Carrie and Aidan's reunion was breathlessly teased before the season premiered, an act of shameless fan service that actually resulted in a sweet combination of romance and goofiness. That classic, playfully sexy chemistry between Parker and Corbett has always made it feel believable that these two ex-fiancés could come back together, older and wiser. Their history as a couple is a vast graveyard of hurt feelings, but all that hurt left them with enough unfinished business to make it understandable why the twinkly thrill of new-old love would be enough to render the bad memories obsolete as they fell headfirst back into each other's orbit. To my surprise, they talked through them genuinely and openly, each owning up to the things they'd done wrong and confronting old regrets. Carrie began to question whether, in choosing to be with Big, she'd married the wrong man entirely. Even Aidan's refusal to set foot in Carrie's apartment, the site of so many of those bad memories, ended up being slightly more nuanced than it initially seemed: "I was afraid I'd get mad at you all over again," he told her in the season's penultimate episode.
From a narrative perspective, Carrie and Aidan's amicable split at the end of "The Last Supper Part Two: Entreé" was inevitable. If this show, chiefly about the experience of how to maintain and navigate relationships — platonic and otherwise — as a woman over 50, is going to continue, the protagonist can't be tied down. Emotionally, Carrie and Aidan finally seem to have caught up with each other, but saddling her with a committed long-distance boyfriend so early on does not an interesting television show make. To AJLT's credit, the seeds of Aidan's troubled teenage son, Wyatt, were planted early on, coming to a head when the kid overdosed and crashed a car into a tree. You can see the end coming as Aidan steps through the threshold of the apartment he swore he'd never go inside again. The guests from Carrie's alternately peppy and somber "Last Supper" are gone, leaving the two of them alone, headed right back to where they started. But not really, he insists, as her head falls despondently into her hands. "We're not back here again," he says. He doesn't want them to fall apart; he just needs some time to be a dad, until Wyatt is out of his teens. They spend one last night together in the new apartment, and she sends him on his way in the morning.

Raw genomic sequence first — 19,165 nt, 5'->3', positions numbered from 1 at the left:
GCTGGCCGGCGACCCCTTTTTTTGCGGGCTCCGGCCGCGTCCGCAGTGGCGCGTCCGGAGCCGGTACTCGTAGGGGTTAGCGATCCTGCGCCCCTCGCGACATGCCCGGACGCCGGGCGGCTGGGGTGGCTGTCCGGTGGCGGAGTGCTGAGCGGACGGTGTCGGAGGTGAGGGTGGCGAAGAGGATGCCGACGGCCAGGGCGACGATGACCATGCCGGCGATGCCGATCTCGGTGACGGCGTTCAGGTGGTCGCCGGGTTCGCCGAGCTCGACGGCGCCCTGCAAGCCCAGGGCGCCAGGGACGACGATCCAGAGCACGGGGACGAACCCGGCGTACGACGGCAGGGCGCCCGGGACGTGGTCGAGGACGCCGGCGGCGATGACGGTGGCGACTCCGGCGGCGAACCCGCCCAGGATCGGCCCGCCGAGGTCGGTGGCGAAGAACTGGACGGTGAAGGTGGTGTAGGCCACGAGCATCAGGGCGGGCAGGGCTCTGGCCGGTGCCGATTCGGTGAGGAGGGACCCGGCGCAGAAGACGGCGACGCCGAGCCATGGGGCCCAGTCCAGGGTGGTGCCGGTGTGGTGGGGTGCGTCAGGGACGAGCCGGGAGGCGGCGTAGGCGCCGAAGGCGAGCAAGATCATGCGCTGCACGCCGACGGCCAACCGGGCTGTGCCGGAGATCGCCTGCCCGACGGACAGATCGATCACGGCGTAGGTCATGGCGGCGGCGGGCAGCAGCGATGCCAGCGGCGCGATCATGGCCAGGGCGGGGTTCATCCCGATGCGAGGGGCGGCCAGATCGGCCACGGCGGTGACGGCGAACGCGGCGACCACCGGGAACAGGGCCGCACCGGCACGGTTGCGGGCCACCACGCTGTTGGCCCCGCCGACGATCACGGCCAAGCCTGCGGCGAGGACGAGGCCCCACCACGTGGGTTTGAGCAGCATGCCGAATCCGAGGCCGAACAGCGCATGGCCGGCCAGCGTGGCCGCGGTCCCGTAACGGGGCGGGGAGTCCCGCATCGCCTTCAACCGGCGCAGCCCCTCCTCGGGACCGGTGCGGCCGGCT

There's a way to view this cynically. Bringing back Aidan, who has been alternately beloved and derided over the years, could have just been a blatant grab at nostalgia, as Samantha's brief reappearance was. But I'm of the opinion that Aidan's return actually meant something. It was proof of growth, as much as we could've hoped for from these two characters, especially Carrie. Aidan was right when he said they're not back where they started. They're positive they want to be together, and they've both matured enough to agree to not fight about it, to simply hit pause until the timing is right.
At her dinner, Carrie monologues about her desire to let go of expectations, something she also mentions to Aidan. Big's death emotionally uprooted her, sending her back to the familiar comfort of her single girl apartment, while Aidan's reappearance in her life led her to the realization that she doesn't actually need the safety blanket of that very apartment. By allowing Carrie something of an unexpected rebirth in her new Gramercy Place digs, And Just Like That... gets its own rebirth too. Thanking the past is essential to welcoming in the uncertainty of the future, and letting go of an iconic symbol (both the old apartment and, at least for now, Aidan) ushers both the series and its main character into a new era, one less beholden to the framework created by Sex and the City. The season fades out on a shot of Carrie and a similarly unattached Seema drinking Cosmos on a beach in Greece — a fittingly luxurious reward after so much reinvention.
I can forgive AJLT for failing to answer the Biggest question ("Was Big a big mistake?") it posed this season. It's fine that no one knows the answer to that just yet, and it would be a shame to rush into one. What Season 2 did well was prove that reuniting Aidan and Carrie wasn't a mistake, using their relationship as a signifier of how far she's come since the last time they were together. And by doing right by its main character, And Just Like That… proves that it wasn't a mistake either.
And Just Like That... Season 2 is now streaming on Max.